AM: A big misconception is that everyone is overworked. As a Developer, everyone thinks that you’re working 60 to 80 hours every week. That doesn’t happen.

Generally speaking, as a new Developer you’re working 40 hours. It’s not dark here. It’s not walled cubicles. We still get to see the sun. We’re definitely not hidden away in a basement.

We work hard and we play hard. For example, some of my teammates were playing Badminton earlier. They’re coming back sweating, they were out for 30 minutes and they get right back to work. You get to have a lot of fun, but you do have to work really hard. And a lot of the work that we do really pays off.

Hyland Blog: What does #HylandLife mean to you?

AM: #HylandLife to me is being able to go on a walk, and having a small chance of seeing my almost three-year-old walking with his class at the Child Enrichment Center.

Also, the people here. The people make you want to come into work. Everyone gets on the same page. We all work really well together. If you transition between teams, it’s usually pretty straightforward. Everybody has a common goal: To put out great software and make sure everyone has fun doing it.

Hyland Blog: What is your favorite meal at the Hyland Diner?

AM: That has changed over the years. I’ll go with a couple. Currently, I’m a sucker for Italian Thursdays over here at the Diner. It’s bad. I always weigh it, and I realize how much of it I shouldn’t be eating, and then I think, ‘Ok I’ll just have to run tonight or tomorrow.’

When I first started, they used to have a Philly cheesesteak. I think it was probably one of the biggest sandwiches they’ve ever made here. I mean, it was like a full 12-inch cheesesteak. It was huge, and it was like six bucks. You couldn’t beat it.

Hyland Blog: What is one question you always ask a potential hire during an interview?

AM: One of the questions I always ask is the same question that you asked me earlier: What led you to Hyland? Because I want to know why they want to work here.

Hopefully, they’ve heard of us before, but maybe they know someone here, and they know what it’s like to work here. The other question I like to ask (and I don’t always do it, because it depends on the interview) is what is your favorite thing to do outside of work? Because not only do we want someone who has the technical chops to work in research and development, we want someone who fits the culture.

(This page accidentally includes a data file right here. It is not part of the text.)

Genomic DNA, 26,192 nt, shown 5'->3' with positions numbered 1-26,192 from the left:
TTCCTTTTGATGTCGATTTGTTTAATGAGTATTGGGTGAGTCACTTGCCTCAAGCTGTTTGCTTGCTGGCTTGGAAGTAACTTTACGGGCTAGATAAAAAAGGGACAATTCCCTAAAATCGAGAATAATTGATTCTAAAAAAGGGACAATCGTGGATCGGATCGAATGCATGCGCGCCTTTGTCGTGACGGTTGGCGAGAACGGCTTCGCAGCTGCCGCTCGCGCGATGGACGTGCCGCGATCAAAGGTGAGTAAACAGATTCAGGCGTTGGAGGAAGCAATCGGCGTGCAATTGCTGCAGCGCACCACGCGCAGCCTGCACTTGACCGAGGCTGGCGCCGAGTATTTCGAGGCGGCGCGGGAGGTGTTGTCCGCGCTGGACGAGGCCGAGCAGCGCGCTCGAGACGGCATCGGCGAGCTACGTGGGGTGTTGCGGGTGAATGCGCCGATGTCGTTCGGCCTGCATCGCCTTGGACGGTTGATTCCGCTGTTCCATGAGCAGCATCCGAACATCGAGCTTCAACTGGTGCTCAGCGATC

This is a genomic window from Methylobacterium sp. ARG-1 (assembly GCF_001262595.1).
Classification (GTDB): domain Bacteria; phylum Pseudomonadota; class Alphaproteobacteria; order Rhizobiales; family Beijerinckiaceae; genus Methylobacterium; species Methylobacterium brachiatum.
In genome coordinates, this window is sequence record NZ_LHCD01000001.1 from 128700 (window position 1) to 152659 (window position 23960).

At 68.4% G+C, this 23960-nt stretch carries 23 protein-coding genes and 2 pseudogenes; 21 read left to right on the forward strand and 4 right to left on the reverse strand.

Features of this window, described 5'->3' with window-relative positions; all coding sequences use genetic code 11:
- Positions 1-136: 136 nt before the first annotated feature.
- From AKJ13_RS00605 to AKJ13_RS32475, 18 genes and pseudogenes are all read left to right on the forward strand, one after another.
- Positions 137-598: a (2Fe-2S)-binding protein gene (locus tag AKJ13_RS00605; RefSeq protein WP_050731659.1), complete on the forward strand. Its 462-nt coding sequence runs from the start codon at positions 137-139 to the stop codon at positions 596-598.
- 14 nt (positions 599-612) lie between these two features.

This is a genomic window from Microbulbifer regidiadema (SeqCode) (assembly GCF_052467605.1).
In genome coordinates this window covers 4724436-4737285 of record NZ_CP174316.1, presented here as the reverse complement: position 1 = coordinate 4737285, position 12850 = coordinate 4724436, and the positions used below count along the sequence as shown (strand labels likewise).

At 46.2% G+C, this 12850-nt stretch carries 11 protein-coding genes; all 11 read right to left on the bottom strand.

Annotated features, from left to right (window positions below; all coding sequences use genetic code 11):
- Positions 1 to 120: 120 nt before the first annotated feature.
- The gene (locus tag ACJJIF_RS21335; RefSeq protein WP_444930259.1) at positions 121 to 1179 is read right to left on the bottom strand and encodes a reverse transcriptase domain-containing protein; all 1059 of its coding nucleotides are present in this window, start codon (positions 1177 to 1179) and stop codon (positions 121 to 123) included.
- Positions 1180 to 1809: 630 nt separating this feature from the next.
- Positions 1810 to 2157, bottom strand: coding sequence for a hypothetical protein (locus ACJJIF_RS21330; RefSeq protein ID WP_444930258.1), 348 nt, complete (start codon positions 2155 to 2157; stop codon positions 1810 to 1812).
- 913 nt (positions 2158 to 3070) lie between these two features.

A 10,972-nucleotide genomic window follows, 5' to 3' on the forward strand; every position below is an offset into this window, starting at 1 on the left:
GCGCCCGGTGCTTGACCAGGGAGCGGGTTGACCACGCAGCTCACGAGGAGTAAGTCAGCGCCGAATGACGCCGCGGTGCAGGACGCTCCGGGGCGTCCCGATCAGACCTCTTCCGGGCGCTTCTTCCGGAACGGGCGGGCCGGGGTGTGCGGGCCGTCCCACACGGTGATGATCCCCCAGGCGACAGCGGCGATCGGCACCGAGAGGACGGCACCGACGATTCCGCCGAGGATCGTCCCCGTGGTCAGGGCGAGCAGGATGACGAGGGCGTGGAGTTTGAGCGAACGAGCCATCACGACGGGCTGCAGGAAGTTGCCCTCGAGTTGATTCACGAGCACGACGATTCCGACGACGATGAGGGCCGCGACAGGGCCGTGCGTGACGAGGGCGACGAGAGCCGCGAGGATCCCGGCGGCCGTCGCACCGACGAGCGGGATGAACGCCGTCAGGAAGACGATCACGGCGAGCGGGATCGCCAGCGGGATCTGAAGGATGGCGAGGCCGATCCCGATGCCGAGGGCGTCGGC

We don’t just want someone who’s going to punch the clock, get some work done, and get out of here. You need to be able to have some fun too. Work hard, play hard.

Hyland Blog: What is the most important trait of successful leaders?

AM: Someone who actively listens. They’re able to understand what you’re saying, and if it’s feedback, they’re able to build on that feedback

Hyland Blog: If you could have lunch with anyone, living or dead, who would it be and why?

AM: I would choose to have dinner/lunch/a meal/a drink/a cigar with both of my grandfathers for very different reasons, because they’ve both passed away. My one grandfather was more grounded, he was actually an Engineer, and none of his kids went to college, but a number of his grandchildren did. So he was very proud of his grandchildren. He and I think along the same lines a lot of the times.

My other grandfather was not classically trained and he was a lot of fun. I always loved just going out and spending time with him and learning from him. Part of the meal would be entertaining with thoughtful discussion, and the other half would actually be just drinking wine telling stories. I’m sure I would still learn quite a bit from both of them in that one additional encounter.

Hyland Blog: Any potential advice you would give to new hires?

AM: Always learn. Always make sure you’re getting your work done. Make sure you’re on task. Spend the time to learn something new. Once a day, once a week, once a month. Whatever cadence works for you. Always learn.

Hyland is currently looking for experienced Developers. We’re actively hiring for Developers – level 1, 2, and 3. Check out our openings and apply today!